Aids to Reflection : And the Confessions of an Inquiring Spirit by Samuel Taylor Coleridge

Aids to Reflection : And the Confessions of an Inquiring Spirit

bySamuel Taylor Coleridge

Kobo ebook | April 8, 2014

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Aids to Reflection : And the Confessions of an Inquiring Spirit

If then it be our prerogative, as rational beings, and our duty as Christians, to think, as well as to act, rationally,—to see that our convictions of truth rest on the grounds of right reason; and if it be one of the clearest dictates of reason, that we should endeavour to shun, and on discovery should reject, whatever is contradictory to the universal laws of thought, or to doctrines already established, I know not by what means we are to avoid the application of philosophy, at least to some extent, in the study of theology. For to determine what are the grounds of right reason, what are those ultimate truths, and those universal laws of thought, which we cannot rationally contradict, and by reflection to compare with these whatever is proposed for our belief, is in fact to philosophize; and whoever does this to a greater or less extent, is so far a philosopher in the best and highest sense of the word. To this extent we are bound to philosophize in theology, as well as in every other science. For what is not rational in theology, is, of course, irrational, and cannot be of the household of faith; and to determine whether it be rational in the sense already explained or not, is the province of philosophy. It is in this sense that the Work before us is to be considered a philosophical work, namely, that it proves the doctrines of the Christian Faith to be rational, and exhibits philosophical grounds for the possibility of a truly spiritual religion. The reality of those experiences, or states of being, which constitute experimental or spiritual religion, rests on other grounds. It is incumbent on the philosopher to free them from the contradictions of reason, and nothing more; and who will deny, that to do this is a purpose worthy of the ablest philosopher and the most devoted Christian? Is it not desirable to convince all men that the doctrines, which we affirm to be revealed in the Gospel, are not contradictory to the requirements of reason and conscience? Is it not, on the other hand, vastly important to the cause of religious truth, and even to the practical influence of religion on our own minds, and the minds of the community at large, that we should attain and exhibit views of philosophy and doctrines in metaphysics, which are at least compatible with, if they do not specially favour, those views of religion, which, on other grounds, we find it our duty to believe and maintain? For, I beg it may be observed, as a point of great moment, that it is not the method of the genuine philosopher to separate his philosophy and religion, and adopting his principles independently in each, to leave them to be reconciled or not, as the case may be. He has, and can have, rationally but one system, in which his philosophy becomes religious, and his religion philosophical.  Nor am I disposed in compliance with public opinion to limit the application of this remark, as is usually done, to the mere external evidences of revelation. The philosophy which we adopt will and must influence not only our decision of the question, whether a book be of divine authority, but our views also of its meaning.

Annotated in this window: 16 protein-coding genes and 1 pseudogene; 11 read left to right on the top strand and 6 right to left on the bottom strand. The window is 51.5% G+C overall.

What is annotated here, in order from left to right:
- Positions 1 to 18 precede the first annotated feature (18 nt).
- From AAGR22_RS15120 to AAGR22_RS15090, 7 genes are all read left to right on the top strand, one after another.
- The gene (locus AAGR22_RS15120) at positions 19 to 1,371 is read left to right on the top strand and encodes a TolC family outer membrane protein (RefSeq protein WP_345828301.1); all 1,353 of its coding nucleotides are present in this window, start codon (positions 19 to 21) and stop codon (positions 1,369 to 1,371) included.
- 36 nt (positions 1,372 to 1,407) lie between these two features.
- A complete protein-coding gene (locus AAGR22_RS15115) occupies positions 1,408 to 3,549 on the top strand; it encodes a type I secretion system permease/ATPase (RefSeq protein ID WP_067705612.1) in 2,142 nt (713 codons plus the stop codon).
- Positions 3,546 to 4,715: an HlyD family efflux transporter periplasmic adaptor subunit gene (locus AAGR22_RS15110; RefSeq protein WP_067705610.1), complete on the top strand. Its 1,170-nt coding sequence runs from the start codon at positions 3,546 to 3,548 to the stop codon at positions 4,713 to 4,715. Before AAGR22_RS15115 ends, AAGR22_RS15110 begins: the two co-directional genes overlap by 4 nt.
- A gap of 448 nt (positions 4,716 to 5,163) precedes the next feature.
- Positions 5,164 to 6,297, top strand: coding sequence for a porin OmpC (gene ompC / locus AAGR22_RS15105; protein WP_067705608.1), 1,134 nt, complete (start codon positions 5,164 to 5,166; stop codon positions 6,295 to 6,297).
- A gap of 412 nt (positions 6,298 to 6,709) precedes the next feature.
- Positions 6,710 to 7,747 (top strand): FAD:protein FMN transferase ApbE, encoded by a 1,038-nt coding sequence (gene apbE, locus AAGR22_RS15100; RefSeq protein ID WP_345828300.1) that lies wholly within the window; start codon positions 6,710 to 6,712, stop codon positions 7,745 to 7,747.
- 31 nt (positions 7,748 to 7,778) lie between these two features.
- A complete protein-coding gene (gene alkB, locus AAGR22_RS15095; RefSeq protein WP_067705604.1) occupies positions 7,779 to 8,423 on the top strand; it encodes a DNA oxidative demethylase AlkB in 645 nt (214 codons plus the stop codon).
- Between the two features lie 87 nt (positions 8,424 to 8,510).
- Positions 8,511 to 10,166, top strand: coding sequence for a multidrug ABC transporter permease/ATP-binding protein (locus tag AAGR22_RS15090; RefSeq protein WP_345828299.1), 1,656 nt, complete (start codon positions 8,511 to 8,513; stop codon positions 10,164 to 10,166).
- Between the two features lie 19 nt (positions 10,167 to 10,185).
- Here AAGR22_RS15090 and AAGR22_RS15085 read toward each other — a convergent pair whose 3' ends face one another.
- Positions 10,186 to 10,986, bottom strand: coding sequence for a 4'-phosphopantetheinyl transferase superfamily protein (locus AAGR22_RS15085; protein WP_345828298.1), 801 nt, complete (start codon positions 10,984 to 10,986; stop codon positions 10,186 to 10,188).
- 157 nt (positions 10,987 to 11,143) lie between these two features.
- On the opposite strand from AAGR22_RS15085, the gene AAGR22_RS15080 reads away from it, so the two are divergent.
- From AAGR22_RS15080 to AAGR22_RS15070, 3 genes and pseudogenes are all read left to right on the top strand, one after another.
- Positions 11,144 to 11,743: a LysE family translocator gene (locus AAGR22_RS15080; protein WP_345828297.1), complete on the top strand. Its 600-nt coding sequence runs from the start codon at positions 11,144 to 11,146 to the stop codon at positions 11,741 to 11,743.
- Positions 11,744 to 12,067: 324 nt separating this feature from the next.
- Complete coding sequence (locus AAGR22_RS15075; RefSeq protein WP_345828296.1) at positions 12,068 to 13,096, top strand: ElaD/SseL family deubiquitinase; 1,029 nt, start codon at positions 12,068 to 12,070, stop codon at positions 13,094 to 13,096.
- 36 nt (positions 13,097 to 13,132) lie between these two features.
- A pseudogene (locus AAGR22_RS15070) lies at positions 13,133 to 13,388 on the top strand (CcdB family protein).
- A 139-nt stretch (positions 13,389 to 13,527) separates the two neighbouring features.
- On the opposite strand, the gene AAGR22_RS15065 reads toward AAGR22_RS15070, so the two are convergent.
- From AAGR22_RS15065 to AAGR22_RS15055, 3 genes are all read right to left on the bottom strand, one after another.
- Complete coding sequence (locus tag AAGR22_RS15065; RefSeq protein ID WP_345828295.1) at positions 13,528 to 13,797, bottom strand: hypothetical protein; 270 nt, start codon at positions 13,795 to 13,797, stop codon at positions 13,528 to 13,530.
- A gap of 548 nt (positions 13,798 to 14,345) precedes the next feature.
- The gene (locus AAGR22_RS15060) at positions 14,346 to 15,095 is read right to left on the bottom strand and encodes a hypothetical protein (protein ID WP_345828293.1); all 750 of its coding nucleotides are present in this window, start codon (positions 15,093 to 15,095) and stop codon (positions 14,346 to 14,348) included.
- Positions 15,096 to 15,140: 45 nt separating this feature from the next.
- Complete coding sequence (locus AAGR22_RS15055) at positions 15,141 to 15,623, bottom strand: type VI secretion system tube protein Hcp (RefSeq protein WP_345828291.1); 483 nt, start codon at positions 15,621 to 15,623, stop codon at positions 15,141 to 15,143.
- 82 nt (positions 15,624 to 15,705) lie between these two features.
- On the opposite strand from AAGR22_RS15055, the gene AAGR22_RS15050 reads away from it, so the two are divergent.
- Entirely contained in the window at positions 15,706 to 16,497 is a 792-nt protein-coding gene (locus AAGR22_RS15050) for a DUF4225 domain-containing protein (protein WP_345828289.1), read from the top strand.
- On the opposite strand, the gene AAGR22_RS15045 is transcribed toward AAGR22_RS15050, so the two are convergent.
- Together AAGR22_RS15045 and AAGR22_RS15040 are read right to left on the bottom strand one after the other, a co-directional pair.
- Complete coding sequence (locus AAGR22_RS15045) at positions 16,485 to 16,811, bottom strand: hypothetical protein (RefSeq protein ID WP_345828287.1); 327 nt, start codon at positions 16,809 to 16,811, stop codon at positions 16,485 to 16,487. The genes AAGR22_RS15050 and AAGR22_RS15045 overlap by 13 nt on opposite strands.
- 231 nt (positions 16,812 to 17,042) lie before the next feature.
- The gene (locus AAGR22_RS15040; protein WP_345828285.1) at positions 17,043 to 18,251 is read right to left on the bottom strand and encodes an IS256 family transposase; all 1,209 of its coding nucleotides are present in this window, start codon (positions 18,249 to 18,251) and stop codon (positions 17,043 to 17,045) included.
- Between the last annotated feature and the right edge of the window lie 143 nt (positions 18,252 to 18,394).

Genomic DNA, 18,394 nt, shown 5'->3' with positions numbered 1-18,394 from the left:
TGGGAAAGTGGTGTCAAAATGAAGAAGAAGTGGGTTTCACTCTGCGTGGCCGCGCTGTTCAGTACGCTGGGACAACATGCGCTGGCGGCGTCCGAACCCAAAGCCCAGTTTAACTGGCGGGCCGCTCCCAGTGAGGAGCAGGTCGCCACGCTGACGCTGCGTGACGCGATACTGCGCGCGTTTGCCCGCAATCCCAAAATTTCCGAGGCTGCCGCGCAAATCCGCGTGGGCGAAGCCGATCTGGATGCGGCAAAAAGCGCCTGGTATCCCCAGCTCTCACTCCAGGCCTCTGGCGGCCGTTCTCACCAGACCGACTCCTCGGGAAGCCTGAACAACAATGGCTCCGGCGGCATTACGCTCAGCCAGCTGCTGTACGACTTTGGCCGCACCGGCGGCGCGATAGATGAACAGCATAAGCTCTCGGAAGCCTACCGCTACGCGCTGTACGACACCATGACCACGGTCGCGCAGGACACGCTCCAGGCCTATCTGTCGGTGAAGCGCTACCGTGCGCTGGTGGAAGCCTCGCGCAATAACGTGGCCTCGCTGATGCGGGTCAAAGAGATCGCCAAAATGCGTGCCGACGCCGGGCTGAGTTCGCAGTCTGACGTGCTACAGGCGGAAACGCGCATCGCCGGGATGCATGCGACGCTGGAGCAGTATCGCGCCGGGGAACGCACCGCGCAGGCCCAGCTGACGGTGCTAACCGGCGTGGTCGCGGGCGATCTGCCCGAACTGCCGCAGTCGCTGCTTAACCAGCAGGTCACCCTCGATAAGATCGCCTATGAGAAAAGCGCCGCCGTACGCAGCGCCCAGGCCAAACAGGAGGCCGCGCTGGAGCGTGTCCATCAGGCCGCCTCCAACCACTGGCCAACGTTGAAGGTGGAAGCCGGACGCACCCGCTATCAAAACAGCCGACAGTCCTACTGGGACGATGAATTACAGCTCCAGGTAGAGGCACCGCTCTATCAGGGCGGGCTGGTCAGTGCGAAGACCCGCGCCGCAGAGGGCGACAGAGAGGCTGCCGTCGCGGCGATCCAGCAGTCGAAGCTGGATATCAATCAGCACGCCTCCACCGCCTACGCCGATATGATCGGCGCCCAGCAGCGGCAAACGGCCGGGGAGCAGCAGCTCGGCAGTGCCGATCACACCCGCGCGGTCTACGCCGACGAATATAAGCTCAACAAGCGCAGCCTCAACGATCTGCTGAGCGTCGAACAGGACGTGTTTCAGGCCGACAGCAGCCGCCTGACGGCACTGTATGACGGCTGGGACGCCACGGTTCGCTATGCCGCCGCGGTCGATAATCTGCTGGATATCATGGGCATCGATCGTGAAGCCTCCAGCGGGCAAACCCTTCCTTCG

Title:Aids to Reflection : And the Confessions of an Inquiring SpiritFormat:Kobo ebookPublished:April 8, 2014Publisher:GEORGE BELL AND SONSLanguage:English

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